Welcome to the page of the OpenVPN Auth Passwd Project.

This project is a plugin for the OpenVPN vpn program. It can authenticate users either from the passwd or shadow files.

VERY IMPORTANT!!! - Help Needed

I'm intending to see this project integrated into the OpenVPN project. I already talked with James Yonan, the author and main developer, and sent a patch for it. But i'd also like to tell more sucess cases to it. I know the plugin works for many people, but never got any critics or suggestions back. You can help just sending me a very short info of your setup, like OS, openvpn version, and how many users you authenticate against. Also want feedback about the group auth functionality. I use it dayly, but dont know if anyone uses it. Feedback about it would be great too. Thanks for helping, and perhaps this project will be integrated into the mainline openvpn. I'm also working on new functionality to get more than one group, and check the users against any of the groups. I'm thinking in reading it from a file, or similar. Maybe in a few weeks it will be released.

History

It was developed from an author's need to authenticate users in a system that didn't had the PAM installed. Just for information, it was a Slackware Linux system. Then was written a small C program that did authentication receiving a temporary file from OpenVPN. But, this setup is overly insecure. So this plugin was written, based on the other plugins for OpenVPN: auth-pam, down-root and the example plugin.

Technical Information

This plugin uses the function getpwnam(3) or the function getspnam(3). Historically, the first Unix systems, didn't used shadowed passwords, all the hashes were stored in the /etc/passwd files and everyone could read it. But then, the computers evolved and, with them, the tools to break the passwords evolved too. A new system to store the hashes was developed. It was created a new file, were the hashes would stay, and only the superuser can see this file. Nowadays there are two implementations. The shadow suite, that is used in almost all Linux distributions and the Sun Solaris. The shadow suite implements some new functions that should be used, rather than the old functions. The getspnam(3) is used to get a pointer to the structure containing the user information. The program that call the function must be run with superuser privileges, or have the same group of the shadow file. BSD systems use in most cases, the file /etc/master.passwd. But the function getpwnam(3), can still be used to obtain the same pointer. The only requisite is that the program calling it must be run with superuser privileges.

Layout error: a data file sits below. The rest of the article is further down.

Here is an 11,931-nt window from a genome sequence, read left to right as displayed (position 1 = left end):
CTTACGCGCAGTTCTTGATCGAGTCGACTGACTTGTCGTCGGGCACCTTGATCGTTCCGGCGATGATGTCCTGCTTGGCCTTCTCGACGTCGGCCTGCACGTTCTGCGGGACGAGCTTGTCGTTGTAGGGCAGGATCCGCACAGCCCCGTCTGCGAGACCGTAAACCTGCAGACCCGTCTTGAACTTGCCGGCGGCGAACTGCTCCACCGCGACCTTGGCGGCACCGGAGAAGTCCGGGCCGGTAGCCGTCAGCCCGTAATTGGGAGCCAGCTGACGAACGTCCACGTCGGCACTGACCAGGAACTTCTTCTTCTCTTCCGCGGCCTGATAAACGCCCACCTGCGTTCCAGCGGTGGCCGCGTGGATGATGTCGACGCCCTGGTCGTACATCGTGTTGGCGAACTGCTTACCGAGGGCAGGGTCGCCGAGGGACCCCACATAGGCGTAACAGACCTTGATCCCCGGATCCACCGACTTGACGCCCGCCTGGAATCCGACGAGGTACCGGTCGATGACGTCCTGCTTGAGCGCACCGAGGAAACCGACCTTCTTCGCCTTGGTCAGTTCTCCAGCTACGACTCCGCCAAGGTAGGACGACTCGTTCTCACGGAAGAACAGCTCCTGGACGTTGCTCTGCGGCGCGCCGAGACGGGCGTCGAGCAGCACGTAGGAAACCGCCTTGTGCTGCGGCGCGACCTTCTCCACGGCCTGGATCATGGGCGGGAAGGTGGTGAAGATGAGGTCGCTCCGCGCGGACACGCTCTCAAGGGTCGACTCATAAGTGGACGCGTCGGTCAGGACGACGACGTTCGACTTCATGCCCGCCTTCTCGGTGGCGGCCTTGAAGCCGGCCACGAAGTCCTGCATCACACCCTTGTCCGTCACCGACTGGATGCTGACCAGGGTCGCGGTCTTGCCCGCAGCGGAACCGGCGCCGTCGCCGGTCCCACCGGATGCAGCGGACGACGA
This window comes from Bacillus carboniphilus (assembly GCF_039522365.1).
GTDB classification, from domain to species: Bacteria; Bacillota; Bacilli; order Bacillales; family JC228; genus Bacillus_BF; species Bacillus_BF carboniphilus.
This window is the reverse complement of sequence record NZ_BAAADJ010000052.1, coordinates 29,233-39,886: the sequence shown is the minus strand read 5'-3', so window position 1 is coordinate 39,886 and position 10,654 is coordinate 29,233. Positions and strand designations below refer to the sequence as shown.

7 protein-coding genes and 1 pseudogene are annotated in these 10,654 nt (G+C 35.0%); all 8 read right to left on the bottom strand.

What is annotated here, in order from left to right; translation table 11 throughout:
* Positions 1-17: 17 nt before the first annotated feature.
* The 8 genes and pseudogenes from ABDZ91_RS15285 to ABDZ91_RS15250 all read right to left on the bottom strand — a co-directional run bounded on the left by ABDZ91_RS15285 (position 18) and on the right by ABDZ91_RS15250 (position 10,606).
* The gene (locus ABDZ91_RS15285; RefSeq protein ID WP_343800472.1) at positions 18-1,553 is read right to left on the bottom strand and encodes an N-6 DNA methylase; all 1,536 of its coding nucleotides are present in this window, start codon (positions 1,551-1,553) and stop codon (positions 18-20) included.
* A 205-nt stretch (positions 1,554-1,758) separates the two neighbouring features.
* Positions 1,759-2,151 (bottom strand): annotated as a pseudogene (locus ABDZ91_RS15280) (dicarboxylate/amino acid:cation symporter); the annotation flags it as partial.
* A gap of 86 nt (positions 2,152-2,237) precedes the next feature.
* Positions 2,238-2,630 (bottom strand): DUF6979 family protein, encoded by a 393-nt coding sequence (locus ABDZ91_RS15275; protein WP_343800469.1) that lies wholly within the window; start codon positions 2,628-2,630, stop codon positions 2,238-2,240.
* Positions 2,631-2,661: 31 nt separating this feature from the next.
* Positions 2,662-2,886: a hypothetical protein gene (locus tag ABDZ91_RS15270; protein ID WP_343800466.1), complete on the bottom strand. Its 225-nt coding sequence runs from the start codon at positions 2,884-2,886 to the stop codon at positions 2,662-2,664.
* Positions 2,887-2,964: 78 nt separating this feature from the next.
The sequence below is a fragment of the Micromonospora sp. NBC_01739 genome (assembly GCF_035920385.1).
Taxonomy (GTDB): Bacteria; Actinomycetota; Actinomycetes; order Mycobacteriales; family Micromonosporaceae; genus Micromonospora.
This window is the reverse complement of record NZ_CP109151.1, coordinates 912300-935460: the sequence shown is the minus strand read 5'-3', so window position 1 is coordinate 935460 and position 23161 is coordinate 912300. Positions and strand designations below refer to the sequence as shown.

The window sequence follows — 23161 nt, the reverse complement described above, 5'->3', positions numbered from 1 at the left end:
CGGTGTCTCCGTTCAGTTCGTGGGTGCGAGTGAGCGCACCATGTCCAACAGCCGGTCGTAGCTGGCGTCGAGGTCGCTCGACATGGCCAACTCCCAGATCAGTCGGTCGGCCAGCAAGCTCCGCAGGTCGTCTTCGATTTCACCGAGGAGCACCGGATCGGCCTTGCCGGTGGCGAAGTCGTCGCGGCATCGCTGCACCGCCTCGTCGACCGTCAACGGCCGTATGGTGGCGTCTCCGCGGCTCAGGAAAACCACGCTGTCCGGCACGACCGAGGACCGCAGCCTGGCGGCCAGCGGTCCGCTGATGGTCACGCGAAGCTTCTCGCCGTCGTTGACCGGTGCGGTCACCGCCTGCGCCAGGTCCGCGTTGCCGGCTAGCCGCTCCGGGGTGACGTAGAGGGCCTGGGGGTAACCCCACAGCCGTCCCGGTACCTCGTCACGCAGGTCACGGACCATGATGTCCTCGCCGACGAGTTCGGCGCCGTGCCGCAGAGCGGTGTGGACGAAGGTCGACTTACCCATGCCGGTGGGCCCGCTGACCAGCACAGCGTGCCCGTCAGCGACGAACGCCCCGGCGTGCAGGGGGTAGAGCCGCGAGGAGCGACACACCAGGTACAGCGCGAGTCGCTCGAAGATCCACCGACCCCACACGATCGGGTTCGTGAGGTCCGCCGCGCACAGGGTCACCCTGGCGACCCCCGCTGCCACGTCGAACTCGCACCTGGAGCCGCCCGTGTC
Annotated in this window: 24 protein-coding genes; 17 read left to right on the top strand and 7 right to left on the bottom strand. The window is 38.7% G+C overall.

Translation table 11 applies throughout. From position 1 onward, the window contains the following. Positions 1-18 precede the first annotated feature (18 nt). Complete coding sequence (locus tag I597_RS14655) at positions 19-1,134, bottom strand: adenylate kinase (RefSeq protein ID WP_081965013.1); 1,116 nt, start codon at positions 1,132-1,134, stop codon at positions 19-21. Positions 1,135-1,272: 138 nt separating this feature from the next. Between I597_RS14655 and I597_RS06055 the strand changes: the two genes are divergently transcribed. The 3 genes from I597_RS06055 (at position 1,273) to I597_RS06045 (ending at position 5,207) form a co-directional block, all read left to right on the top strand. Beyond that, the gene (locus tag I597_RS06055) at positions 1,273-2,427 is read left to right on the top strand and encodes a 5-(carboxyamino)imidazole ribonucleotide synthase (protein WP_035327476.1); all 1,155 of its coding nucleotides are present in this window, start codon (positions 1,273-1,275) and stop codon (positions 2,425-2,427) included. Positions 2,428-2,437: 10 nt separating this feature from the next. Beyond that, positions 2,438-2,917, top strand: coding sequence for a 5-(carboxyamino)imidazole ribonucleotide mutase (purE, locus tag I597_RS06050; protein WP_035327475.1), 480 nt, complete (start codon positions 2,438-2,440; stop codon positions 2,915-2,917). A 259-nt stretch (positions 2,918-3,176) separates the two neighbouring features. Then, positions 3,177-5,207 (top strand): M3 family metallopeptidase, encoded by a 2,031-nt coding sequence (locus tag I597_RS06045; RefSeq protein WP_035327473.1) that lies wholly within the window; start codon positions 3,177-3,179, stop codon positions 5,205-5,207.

The plugin works by using a privilege separation model. It fork(2) and create two programs. One, the foreground process, drops it's privilege with the OpenVPN program calling it, if you specified it. And it keeps a second process running with the privileges of the superuser so it can read the shadowed passwords. This setup is much more secure than using an external program to make the authentication, as the user name and the password are passed from the OpenVPN program itself, rather than from a temporary file or environmental variables.

Starting from the release 1.1, the plugin can receive an optional parameter containing a group name. This alter the normal behaviour of the plugin which is to authenticate any user on the password file. With the group parameter set, then it will be checked if the user belong to the group or not, before the password authentication take place. If he/her belong to the group, then the normal authentication process continue. If not, then the whole authentication fail. The group can be either the primary or a secondary group of the user. The function that make the group authentication use the getgrnam(3) function to get a pointer to the group structure, then check against all members in the group.

This plugin was tested on many Linux distributions and with OpenBSD. It compiled cleanly in many other systems, as FreeBSD, NetBSD, etc. And in other architetures as Alpha, PowerPC, Athlon 64, etc. Due to the author not having the possibility to actually test the plugin in these system/archs, any comments are welcome. It's expected to work on any POSIX compliant system, as the getpwnam(3) is a POSIX function.